Inequalities and research need to be balancedBMJ 2002; 324 doi: https://doi.org/10.1136/bmj.324.7328.51b (Published 05 January 2002) Cite this as: BMJ 2002;324:51
- Woody Caan, public health specialist in research and development (firstname.lastname@example.org)
- International Centre for Health and Society, University College London, London WC1E 6BT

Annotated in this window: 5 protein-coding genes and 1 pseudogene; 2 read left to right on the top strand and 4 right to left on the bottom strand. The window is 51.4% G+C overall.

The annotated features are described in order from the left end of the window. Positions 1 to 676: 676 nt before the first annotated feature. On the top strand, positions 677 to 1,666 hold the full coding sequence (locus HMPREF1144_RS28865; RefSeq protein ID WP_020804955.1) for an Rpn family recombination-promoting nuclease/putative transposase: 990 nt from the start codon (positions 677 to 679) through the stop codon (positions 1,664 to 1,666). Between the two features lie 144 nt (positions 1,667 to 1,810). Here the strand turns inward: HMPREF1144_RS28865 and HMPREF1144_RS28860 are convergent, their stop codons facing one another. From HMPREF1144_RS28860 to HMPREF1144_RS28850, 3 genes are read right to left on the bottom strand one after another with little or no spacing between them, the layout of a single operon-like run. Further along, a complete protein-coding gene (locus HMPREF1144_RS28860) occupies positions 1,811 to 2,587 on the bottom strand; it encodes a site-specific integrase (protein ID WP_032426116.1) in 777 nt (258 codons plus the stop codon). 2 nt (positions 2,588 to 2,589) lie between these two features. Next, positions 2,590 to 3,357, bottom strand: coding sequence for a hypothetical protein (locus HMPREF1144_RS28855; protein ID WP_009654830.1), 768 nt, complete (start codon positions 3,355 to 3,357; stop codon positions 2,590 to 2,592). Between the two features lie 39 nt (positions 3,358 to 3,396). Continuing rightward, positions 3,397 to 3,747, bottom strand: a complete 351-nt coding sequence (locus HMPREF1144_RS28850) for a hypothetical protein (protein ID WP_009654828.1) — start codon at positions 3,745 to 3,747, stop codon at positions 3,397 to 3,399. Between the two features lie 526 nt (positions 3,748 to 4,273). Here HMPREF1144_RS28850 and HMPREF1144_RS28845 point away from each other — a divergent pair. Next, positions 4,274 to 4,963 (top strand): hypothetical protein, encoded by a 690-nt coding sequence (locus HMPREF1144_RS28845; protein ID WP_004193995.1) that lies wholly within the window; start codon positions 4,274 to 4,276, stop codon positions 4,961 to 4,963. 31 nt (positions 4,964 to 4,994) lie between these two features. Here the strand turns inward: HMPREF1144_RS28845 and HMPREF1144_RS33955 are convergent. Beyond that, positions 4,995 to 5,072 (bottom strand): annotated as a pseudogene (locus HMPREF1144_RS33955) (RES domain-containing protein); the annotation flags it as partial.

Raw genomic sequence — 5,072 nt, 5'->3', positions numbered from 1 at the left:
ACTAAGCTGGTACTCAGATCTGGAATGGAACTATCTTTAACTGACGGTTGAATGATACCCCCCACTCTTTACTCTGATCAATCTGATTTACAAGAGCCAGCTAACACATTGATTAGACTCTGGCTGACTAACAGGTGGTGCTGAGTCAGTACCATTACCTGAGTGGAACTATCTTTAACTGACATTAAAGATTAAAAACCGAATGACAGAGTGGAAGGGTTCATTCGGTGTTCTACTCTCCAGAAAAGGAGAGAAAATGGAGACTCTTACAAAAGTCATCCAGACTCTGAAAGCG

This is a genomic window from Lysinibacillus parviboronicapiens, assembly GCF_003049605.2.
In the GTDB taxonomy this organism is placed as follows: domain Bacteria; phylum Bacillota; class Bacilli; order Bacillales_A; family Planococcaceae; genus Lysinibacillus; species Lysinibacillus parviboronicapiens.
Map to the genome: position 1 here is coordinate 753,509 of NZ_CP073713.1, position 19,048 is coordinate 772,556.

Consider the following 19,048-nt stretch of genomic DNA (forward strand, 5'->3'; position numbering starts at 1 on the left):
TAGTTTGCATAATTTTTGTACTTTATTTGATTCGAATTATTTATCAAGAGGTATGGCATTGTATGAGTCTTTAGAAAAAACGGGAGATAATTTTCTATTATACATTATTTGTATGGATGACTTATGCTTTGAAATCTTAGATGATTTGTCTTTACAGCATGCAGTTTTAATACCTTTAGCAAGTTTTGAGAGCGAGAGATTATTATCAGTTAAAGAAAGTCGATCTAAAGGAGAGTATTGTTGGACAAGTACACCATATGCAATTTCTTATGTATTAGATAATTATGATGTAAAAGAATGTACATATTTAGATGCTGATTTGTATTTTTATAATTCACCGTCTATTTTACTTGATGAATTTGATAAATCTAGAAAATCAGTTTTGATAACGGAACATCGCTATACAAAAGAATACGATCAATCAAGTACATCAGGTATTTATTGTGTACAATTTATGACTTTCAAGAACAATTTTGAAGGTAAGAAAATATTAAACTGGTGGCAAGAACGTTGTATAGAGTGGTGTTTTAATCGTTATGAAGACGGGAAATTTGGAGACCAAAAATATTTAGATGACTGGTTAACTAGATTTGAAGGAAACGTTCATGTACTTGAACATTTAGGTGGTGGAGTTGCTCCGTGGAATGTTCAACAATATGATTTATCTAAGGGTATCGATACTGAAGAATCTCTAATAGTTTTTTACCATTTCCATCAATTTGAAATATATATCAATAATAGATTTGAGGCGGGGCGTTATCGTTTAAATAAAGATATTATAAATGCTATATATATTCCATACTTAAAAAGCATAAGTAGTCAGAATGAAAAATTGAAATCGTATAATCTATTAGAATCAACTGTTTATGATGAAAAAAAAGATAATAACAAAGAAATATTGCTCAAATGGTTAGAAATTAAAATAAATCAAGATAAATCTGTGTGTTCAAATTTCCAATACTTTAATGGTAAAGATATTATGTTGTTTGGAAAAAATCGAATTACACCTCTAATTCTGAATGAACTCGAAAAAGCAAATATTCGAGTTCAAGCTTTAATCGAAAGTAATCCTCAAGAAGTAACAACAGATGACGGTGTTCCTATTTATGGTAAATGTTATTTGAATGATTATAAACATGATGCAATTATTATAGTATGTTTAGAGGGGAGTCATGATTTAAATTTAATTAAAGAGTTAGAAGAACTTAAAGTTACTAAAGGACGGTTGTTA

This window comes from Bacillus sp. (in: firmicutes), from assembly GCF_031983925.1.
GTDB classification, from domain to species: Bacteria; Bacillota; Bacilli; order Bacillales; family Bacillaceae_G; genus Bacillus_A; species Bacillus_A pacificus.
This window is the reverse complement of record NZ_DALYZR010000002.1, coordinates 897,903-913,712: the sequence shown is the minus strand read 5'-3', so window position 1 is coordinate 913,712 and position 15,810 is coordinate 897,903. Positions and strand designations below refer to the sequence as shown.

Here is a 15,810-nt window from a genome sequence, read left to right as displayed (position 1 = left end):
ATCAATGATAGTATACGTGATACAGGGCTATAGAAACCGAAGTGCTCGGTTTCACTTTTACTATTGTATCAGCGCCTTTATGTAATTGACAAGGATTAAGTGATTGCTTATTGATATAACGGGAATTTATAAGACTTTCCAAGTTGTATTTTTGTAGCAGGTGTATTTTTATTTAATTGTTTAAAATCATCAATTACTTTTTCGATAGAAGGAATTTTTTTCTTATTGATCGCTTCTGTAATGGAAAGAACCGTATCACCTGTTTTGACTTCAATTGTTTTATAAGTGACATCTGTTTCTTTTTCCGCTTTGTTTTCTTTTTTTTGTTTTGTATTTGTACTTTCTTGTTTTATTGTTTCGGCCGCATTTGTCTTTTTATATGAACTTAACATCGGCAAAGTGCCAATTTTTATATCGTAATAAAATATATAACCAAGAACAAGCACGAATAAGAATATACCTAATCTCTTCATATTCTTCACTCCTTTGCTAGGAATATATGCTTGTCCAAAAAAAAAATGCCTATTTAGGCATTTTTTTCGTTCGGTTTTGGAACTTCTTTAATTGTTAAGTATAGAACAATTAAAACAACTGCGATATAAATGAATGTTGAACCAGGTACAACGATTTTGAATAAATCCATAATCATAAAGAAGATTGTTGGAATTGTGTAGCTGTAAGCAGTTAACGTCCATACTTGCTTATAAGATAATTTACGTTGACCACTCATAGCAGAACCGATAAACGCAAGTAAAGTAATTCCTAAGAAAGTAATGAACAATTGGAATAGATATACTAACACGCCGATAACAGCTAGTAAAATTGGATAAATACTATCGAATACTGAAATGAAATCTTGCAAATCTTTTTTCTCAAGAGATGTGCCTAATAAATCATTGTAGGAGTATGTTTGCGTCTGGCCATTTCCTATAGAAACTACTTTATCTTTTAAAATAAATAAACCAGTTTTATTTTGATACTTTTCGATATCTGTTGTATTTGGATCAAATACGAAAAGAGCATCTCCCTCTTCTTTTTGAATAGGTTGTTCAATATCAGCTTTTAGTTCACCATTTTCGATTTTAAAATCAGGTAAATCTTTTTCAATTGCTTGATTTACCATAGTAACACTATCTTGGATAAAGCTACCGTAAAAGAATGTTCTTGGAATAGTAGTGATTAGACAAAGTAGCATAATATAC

EDITOR—Smith is correct in saying that indifference to the social impact of research has produced a serious imbalance in the research portfolio.1 Reporting on my own field, public health, the health select committee recently concluded that the public health function had been dominated for too long by a culture, mind set, and training scheme that emphasise the epidemiology and science of public health rather than its practice in bringing about change. Smith talks about the likely social benefits of research on incontinence …
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